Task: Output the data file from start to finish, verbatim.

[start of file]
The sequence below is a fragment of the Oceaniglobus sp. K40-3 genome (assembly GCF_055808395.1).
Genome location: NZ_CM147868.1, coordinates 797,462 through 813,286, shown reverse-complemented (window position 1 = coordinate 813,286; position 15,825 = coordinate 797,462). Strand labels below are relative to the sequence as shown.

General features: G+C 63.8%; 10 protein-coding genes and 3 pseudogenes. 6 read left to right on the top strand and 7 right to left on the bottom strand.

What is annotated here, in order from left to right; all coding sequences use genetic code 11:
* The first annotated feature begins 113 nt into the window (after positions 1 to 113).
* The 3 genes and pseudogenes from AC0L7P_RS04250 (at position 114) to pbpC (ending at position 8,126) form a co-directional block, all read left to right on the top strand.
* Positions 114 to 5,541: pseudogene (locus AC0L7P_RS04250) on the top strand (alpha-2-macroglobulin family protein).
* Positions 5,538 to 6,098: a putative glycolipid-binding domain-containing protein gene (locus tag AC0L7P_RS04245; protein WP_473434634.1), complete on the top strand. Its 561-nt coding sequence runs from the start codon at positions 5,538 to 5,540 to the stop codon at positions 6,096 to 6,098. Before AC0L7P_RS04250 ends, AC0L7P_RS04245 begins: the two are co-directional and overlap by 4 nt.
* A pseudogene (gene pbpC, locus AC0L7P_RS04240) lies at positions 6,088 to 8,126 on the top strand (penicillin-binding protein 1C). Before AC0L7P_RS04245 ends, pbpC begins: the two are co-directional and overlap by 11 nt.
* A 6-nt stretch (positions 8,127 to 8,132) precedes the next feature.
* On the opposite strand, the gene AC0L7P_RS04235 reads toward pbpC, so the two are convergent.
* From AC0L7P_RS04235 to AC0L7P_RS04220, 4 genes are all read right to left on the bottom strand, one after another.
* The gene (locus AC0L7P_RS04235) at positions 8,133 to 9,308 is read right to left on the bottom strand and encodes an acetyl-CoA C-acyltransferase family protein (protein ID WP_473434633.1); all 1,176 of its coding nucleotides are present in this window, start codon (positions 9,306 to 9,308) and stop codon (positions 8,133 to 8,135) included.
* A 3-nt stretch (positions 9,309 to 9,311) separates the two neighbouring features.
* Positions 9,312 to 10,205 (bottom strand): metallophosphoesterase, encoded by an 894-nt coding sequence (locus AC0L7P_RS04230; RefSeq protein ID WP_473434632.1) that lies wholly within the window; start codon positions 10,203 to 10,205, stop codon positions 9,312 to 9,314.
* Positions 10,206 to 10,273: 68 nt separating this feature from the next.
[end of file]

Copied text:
The sequence below is a fragment of the Oceaniglobus sp. K40-3 genome (assembly GCF_055808395.1).
Genome location: NZ_CM147868.1, coordinates 797,462 through 813,286, shown reverse-complemented (window position 1 = coordinate 813,286; position 15,825 = coordinate 797,462). Strand labels below are relative to the sequence as shown.

General features: G+C 63.8%; 10 protein-coding genes and 3 pseudogenes. 6 read left to right on the top strand and 7 right to left on the bottom strand.

What is annotated here, in order from left to right; all coding sequences use genetic code 11:
* The first annotated feature begins 113 nt into the window (after positions 1 to 113).
* The 3 genes and pseudogenes from AC0L7P_RS04250 (at position 114) to pbpC (ending at position 8,126) form a co-directional block, all read left to right on the top strand.
* Positions 114 to 5,541: pseudogene (locus AC0L7P_RS04250) on the top strand (alpha-2-macroglobulin family protein).
* Positions 5,538 to 6,098: a putative glycolipid-binding domain-containing protein gene (locus tag AC0L7P_RS04245; protein WP_473434634.1), complete on the top strand. Its 561-nt coding sequence runs from the start codon at positions 5,538 to 5,540 to the stop codon at positions 6,096 to 6,098. Before AC0L7P_RS04250 ends, AC0L7P_RS04245 begins: the two are co-directional and overlap by 4 nt.
* A pseudogene (gene pbpC, locus AC0L7P_RS04240) lies at positions 6,088 to 8,126 on the top strand (penicillin-binding protein 1C). Before AC0L7P_RS04245 ends, pbpC begins: the two are co-directional and overlap by 11 nt.
* A 6-nt stretch (positions 8,127 to 8,132) precedes the next feature.
* On the opposite strand, the gene AC0L7P_RS04235 reads toward pbpC, so the two are convergent.
* From AC0L7P_RS04235 to AC0L7P_RS04220, 4 genes are all read right to left on the bottom strand, one after another.
* The gene (locus AC0L7P_RS04235) at positions 8,133 to 9,308 is read right to left on the bottom strand and encodes an acetyl-CoA C-acyltransferase family protein (protein ID WP_473434633.1); all 1,176 of its coding nucleotides are present in this window, start codon (positions 9,306 to 9,308) and stop codon (positions 8,133 to 8,135) included.
* A 3-nt stretch (positions 9,309 to 9,311) separates the two neighbouring features.
* Positions 9,312 to 10,205 (bottom strand): metallophosphoesterase, encoded by an 894-nt coding sequence (locus AC0L7P_RS04230; RefSeq protein ID WP_473434632.1) that lies wholly within the window; start codon positions 10,203 to 10,205, stop codon positions 9,312 to 9,314.
* Positions 10,206 to 10,273: 68 nt separating this feature from the next.